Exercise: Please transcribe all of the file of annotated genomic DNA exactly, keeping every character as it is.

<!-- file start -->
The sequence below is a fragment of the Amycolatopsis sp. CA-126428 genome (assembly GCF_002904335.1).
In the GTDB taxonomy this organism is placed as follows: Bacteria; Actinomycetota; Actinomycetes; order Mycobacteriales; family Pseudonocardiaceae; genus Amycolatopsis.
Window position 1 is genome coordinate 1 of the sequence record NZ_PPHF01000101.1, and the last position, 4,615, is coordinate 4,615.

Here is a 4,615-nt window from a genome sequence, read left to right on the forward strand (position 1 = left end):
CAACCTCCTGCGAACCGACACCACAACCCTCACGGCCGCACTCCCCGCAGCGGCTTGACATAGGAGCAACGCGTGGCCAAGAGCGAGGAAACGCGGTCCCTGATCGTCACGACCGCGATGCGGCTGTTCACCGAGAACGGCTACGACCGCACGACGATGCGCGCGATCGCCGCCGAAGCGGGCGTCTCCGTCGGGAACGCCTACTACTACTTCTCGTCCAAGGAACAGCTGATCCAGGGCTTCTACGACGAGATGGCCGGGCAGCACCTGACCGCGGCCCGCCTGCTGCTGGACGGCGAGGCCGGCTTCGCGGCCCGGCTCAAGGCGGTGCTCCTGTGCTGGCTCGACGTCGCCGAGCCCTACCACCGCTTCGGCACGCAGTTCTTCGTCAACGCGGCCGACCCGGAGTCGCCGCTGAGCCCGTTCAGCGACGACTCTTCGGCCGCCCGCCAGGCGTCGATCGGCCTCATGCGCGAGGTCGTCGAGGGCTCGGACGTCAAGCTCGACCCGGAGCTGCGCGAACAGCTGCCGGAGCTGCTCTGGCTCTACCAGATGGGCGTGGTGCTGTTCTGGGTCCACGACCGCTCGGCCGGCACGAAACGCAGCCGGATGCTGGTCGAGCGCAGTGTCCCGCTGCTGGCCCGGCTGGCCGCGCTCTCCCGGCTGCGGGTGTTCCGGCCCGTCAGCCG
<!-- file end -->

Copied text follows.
The sequence below is a fragment of the Amycolatopsis sp. CA-126428 genome (assembly GCF_002904335.1).
In the GTDB taxonomy this organism is placed as follows: Bacteria; Actinomycetota; Actinomycetes; order Mycobacteriales; family Pseudonocardiaceae; genus Amycolatopsis.
Window position 1 is genome coordinate 1 of the sequence record NZ_PPHF01000101.1, and the last position, 4,615, is coordinate 4,615.

Here is a 4,615-nt window from a genome sequence, read left to right on the forward strand (position 1 = left end):
CAACCTCCTGCGAACCGACACCACAACCCTCACGGCCGCACTCCCCGCAGCGGCTTGACATAGGAGCAACGCGTGGCCAAGAGCGAGGAAACGCGGTCCCTGATCGTCACGACCGCGATGCGGCTGTTCACCGAGAACGGCTACGACCGCACGACGATGCGCGCGATCGCCGCCGAAGCGGGCGTCTCCGTCGGGAACGCCTACTACTACTTCTCGTCCAAGGAACAGCTGATCCAGGGCTTCTACGACGAGATGGCCGGGCAGCACCTGACCGCGGCCCGCCTGCTGCTGGACGGCGAGGCCGGCTTCGCGGCCCGGCTCAAGGCGGTGCTCCTGTGCTGGCTCGACGTCGCCGAGCCCTACCACCGCTTCGGCACGCAGTTCTTCGTCAACGCGGCCGACCCGGAGTCGCCGCTGAGCCCGTTCAGCGACGACTCTTCGGCCGCCCGCCAGGCGTCGATCGGCCTCATGCGCGAGGTCGTCGAGGGCTCGGACGTCAAGCTCGACCCGGAGCTGCGCGAACAGCTGCCGGAGCTGCTCTGGCTCTACCAGATGGGCGTGGTGCTGTTCTGGGTCCACGACCGCTCGGCCGGCACGAAACGCAGCCGGATGCTGGTCGAGCGCAGTGTCCCGCTGCTGGCCCGGCTGGCCGCGCTCTCCCGGCTGCGGGTGTTCCGGCCCGTCAGCCG